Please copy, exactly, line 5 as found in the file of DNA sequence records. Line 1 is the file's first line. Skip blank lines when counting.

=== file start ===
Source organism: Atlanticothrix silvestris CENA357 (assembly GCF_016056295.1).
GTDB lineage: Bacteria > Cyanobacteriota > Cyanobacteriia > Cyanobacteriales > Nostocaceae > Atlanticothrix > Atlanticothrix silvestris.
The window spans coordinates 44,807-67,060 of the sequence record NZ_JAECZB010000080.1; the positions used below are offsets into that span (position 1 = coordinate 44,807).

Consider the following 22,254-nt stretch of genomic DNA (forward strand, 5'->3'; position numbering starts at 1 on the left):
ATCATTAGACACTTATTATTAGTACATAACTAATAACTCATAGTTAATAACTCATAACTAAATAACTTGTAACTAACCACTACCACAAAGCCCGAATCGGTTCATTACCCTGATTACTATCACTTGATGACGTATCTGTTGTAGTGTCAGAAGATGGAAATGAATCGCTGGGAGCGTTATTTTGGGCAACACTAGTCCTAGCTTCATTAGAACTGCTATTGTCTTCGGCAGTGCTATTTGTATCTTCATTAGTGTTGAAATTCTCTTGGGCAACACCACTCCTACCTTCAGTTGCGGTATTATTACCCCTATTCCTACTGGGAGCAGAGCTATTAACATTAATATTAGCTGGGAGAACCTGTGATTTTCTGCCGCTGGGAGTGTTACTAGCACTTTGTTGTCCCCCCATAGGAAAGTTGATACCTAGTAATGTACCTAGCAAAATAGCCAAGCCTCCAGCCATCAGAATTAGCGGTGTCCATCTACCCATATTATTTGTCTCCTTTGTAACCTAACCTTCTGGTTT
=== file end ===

ATCATTAGACACTTATTATTAGTACATAACTAATAACTCATAGTTAATAACTCATAACTAAATAACTTGTAACTAACCACTACCACAAAGCCCGAATCGGTTCATTACCCTGATTACTATCACTTGATGACGTATCTGTTGTAGTGTCAGAAGATGGAAATGAATCGCTGGGAGCGTTATTTTGGGCAACACTAGTCCTAGCTTCATTAGAACTGCTATTGTCTTCGGCAGTGCTATTTGTATCTTCATTAGTGTTGAAATTCTCTTGGGCAACACCACTCCTACCTTCAGTTGCGGTATTATTACCCCTATTCCTACTGGGAGCAGAGCTATTAACATTAATATTAGCTGGGAGAACCTGTGATTTTCTGCCGCTGGGAGTGTTACTAGCACTTTGTTGTCCCCCCATAGGAAAGTTGATACCTAGTAATGTACCTAGCAAAATAGCCAAGCCTCCAGCCATCAGAATTAGCGGTGTCCATCTACCCATATTATTTGTCTCCTTTGTAACCTAACCTTCTGGTTT